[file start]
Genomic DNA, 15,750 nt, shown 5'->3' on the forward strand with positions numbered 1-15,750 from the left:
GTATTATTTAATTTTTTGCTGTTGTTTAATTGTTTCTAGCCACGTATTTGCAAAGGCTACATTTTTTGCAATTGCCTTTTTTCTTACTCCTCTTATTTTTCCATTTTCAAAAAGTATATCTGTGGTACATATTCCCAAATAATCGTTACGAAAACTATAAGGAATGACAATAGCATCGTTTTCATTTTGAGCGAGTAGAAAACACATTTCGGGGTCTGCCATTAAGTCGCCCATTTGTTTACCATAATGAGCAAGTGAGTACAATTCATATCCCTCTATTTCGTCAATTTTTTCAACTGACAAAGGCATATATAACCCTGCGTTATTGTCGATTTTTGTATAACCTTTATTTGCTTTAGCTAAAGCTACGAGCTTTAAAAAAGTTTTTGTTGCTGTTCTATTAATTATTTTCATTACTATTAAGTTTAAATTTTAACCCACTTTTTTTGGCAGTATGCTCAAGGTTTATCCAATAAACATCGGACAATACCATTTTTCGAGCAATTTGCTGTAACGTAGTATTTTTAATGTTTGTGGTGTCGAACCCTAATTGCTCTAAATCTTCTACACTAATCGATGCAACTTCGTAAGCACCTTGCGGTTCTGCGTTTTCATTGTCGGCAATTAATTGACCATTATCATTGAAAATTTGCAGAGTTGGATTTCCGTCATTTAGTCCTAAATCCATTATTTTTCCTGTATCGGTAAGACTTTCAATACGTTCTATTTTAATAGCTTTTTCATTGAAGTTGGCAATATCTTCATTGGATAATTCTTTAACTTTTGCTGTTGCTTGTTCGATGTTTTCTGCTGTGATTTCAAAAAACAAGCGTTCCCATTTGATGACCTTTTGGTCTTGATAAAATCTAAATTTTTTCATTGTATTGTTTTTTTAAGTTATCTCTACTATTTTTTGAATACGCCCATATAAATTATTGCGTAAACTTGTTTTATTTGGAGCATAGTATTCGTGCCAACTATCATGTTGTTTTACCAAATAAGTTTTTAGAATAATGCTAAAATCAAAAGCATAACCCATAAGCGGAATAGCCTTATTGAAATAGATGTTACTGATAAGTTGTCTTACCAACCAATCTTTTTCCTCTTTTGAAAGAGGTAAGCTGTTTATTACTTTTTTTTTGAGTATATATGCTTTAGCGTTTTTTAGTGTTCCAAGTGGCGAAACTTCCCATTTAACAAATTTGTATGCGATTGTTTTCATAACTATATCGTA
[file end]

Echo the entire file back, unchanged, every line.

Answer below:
Genomic DNA, 15,750 nt, shown 5'->3' on the forward strand with positions numbered 1-15,750 from the left:
GTATTATTTAATTTTTTGCTGTTGTTTAATTGTTTCTAGCCACGTATTTGCAAAGGCTACATTTTTTGCAATTGCCTTTTTTCTTACTCCTCTTATTTTTCCATTTTCAAAAAGTATATCTGTGGTACATATTCCCAAATAATCGTTACGAAAACTATAAGGAATGACAATAGCATCGTTTTCATTTTGAGCGAGTAGAAAACACATTTCGGGGTCTGCCATTAAGTCGCCCATTTGTTTACCATAATGAGCAAGTGAGTACAATTCATATCCCTCTATTTCGTCAATTTTTTCAACTGACAAAGGCATATATAACCCTGCGTTATTGTCGATTTTTGTATAACCTTTATTTGCTTTAGCTAAAGCTACGAGCTTTAAAAAAGTTTTTGTTGCTGTTCTATTAATTATTTTCATTACTATTAAGTTTAAATTTTAACCCACTTTTTTTGGCAGTATGCTCAAGGTTTATCCAATAAACATCGGACAATACCATTTTTCGAGCAATTTGCTGTAACGTAGTATTTTTAATGTTTGTGGTGTCGAACCCTAATTGCTCTAAATCTTCTACACTAATCGATGCAACTTCGTAAGCACCTTGCGGTTCTGCGTTTTCATTGTCGGCAATTAATTGACCATTATCATTGAAAATTTGCAGAGTTGGATTTCCGTCATTTAGTCCTAAATCCATTATTTTTCCTGTATCGGTAAGACTTTCAATACGTTCTATTTTAATAGCTTTTTCATTGAAGTTGGCAATATCTTCATTGGATAATTCTTTAACTTTTGCTGTTGCTTGTTCGATGTTTTCTGCTGTGATTTCAAAAAACAAGCGTTCCCATTTGATGACCTTTTGGTCTTGATAAAATCTAAATTTTTTCATTGTATTGTTTTTTTAAGTTATCTCTACTATTTTTTGAATACGCCCATATAAATTATTGCGTAAACTTGTTTTATTTGGAGCATAGTATTCGTGCCAACTATCATGTTGTTTTACCAAATAAGTTTTTAGAATAATGCTAAAATCAAAAGCATAACCCATAAGCGGAATAGCCTTATTGAAATAGATGTTACTGATAAGTTGTCTTACCAACCAATCTTTTTCCTCTTTTGAAAGAGGTAAGCTGTTTATTACTTTTTTTTTGAGTATATATGCTTTAGCGTTTTTTAGTGTTCCAAGTGGCGAAACTTCCCATTTAACAAATTTGTATGCGATTGTTTTCATAACTATATCGTA